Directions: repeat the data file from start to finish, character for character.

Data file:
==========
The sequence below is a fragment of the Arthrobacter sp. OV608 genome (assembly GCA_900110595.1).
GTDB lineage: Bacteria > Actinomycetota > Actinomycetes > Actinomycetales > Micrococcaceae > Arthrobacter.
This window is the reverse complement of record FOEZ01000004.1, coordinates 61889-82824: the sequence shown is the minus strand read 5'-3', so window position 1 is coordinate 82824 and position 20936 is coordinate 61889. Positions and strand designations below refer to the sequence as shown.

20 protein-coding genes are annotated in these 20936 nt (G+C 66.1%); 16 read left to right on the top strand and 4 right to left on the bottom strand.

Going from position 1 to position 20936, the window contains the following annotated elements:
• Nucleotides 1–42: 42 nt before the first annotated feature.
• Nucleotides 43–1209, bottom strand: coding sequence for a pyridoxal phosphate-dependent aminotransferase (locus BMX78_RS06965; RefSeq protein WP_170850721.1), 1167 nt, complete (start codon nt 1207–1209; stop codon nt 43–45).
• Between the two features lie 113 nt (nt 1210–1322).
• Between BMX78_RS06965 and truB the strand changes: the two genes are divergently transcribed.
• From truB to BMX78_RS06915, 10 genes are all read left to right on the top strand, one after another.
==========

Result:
The sequence below is a fragment of the Arthrobacter sp. OV608 genome (assembly GCA_900110595.1).
GTDB lineage: Bacteria > Actinomycetota > Actinomycetes > Actinomycetales > Micrococcaceae > Arthrobacter.
This window is the reverse complement of record FOEZ01000004.1, coordinates 61889-82824: the sequence shown is the minus strand read 5'-3', so window position 1 is coordinate 82824 and position 20936 is coordinate 61889. Positions and strand designations below refer to the sequence as shown.

20 protein-coding genes are annotated in these 20936 nt (G+C 66.1%); 16 read left to right on the top strand and 4 right to left on the bottom strand.

Going from position 1 to position 20936, the window contains the following annotated elements:
• Nucleotides 1–42: 42 nt before the first annotated feature.
• Nucleotides 43–1209, bottom strand: coding sequence for a pyridoxal phosphate-dependent aminotransferase (locus BMX78_RS06965; RefSeq protein WP_170850721.1), 1167 nt, complete (start codon nt 1207–1209; stop codon nt 43–45).
• Between the two features lie 113 nt (nt 1210–1322).
• Between BMX78_RS06965 and truB the strand changes: the two genes are divergently transcribed.
• From truB to BMX78_RS06915, 10 genes are all read left to right on the top strand, one after another.